Guarino just wrapped up a Kickstarter campaign to raise $5,000, in order to “create new designs for apparel and possibly storage space.”
“We want to sell fresh affordable sports gear. I want PG Sports apparel to truly be everywhere & anywhere,” he writes of the campaign. “With your help I will be making 5 shirt designs (of each tee) and 5 different colored snapbacks (40 of each color).”
On the phone, Guarino estimates that he’s sold 600 T-shirts so far, and will sell another 500 as a result of the Kickstarter campaign.
If the total seems disproportionate to the impressive success Guarino has had in connecting with and impressing professional athletes (largely through reaching out initially on Twitter and social media), the ratio is nothing but a signal of the potential of PG Sports.Its logo, which Guarino hired Corey Jeppesen to redesign in early 2012, is a winner. It’s clean, bold, graphic and magnetic; it’s iconography that possesses exactly the right young and hip-but-also sophisticated aura. Combined with PG Sports’ messages, such as “Blood, Sweat, Success,” “Set Goals & Achieve” and “Everywhere & Anywhere,” the shirts add up to a uniquely Paul Guarino variation on “Just Do It.”
He’s more than “doing it.”
Beyond building a brand and business that has more breakout-success potential than even Guarino may realize, he has crafted a brand of entrepreneurship with a conscience. PG Sports products are proudly made in the U.S., and Guarino is proudly engaging the brand in philanthropic efforts.
The Sacred Heart story says PG Sports’ “most successful venture” was the fall 2012 release of a breast cancer awareness shirt. (logo, right) “A promise that 20 percent of proceeds would be donated to Susan G. Komen for the Cure helped the shirts sell out in less than two weeks and resulted in a $250 donation,” the story said. Another subsequent year of cancer awareness shirts boosted the total donated to more than $500.On the phone, Guarino talks about his new Military Collection shirts, which say “Support Our Troops” and sport the PG Sports logo. He’ll be donating some of the proceeds from the sale of those shirts (which cost $20) to the group Veteran Angler Charters, a non-profit that offers free charter fishing trips to active duty, retired, wounded and recovering veterans and their families.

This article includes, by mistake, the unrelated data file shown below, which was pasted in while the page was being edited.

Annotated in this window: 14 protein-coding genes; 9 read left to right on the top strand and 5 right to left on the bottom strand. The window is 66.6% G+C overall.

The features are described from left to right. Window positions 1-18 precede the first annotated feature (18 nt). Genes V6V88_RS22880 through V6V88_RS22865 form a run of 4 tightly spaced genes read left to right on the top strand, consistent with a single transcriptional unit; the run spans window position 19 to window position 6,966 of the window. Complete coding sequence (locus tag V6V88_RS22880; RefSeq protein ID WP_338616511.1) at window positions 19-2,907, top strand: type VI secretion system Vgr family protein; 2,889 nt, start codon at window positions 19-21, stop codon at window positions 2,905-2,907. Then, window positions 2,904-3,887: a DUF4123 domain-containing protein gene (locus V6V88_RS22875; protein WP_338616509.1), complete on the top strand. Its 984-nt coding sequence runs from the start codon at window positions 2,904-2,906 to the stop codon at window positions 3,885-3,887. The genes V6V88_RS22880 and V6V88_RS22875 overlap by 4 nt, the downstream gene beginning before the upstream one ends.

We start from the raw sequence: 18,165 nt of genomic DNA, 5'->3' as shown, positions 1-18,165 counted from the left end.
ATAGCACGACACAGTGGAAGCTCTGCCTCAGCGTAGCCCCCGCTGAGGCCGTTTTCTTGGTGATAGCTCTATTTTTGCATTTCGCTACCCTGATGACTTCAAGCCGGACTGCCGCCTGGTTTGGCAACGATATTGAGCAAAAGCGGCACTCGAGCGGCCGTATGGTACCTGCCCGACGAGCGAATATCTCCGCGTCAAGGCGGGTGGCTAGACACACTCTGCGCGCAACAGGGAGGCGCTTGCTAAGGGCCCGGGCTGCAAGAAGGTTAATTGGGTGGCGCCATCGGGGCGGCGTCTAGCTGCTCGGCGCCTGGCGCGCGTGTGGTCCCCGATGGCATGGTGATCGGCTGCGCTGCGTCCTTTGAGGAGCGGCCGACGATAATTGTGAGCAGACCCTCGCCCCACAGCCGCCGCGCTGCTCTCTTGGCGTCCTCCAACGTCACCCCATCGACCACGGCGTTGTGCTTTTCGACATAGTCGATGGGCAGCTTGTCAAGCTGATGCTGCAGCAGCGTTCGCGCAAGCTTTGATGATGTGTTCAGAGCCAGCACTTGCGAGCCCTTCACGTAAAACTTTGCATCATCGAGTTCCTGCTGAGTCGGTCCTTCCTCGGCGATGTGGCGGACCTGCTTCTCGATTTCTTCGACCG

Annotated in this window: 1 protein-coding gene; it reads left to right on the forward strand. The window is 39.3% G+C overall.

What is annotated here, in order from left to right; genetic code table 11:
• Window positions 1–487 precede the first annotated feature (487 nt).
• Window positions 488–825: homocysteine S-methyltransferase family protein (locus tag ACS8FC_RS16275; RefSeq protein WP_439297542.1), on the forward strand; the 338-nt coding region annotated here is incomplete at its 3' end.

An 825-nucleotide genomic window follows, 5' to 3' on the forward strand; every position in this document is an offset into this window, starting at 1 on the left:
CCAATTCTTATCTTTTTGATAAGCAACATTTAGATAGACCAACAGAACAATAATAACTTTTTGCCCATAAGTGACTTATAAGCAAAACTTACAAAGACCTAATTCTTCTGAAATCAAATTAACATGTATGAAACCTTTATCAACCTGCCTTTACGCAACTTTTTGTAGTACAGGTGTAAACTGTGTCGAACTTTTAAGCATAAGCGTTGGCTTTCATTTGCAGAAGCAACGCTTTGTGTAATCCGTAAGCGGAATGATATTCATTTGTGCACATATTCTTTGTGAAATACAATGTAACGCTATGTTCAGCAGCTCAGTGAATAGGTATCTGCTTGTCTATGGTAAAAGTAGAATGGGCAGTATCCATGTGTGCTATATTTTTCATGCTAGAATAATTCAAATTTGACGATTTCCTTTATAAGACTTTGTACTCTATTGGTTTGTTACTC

PG Sports, Guarino says, will also be a sponsor at former Rutgers football player Eric LeGrand’s A Walk to Believe in June, “to raise awareness and funds for individuals with spinal cord injuries, quality-of-life initiatives, research, and [reach] the end zone for a cure.”
Asked what else is new, Guarino says, “Look out in the next few months for new professional athletes wearing PG Sports.” On the wish list for this major sports fan are boldface names with strong ties to Connecticut: Matt Harvey of the Mets, Jonathan Quick of the LA Kings, Dwight Freeney of the San Diego Chargers, and Max Pacioretty of the Montreal Canadiens.
Given Guarino’s track record, don’t be surprised to see photos of those very stars pop up on the PG Sports Facebook page wearing the branded gear that was conceived in the same incidental way some of the world’s most successful businesses are. (Here’s how a get works: Rob Jackson went to West Haven High and Guarino says, “That’s where I went. I hit him up on Facebook. He was all about it.”)
Another anecdote Guarino shares centers on Cincinnati Reds player Brandon Phillips: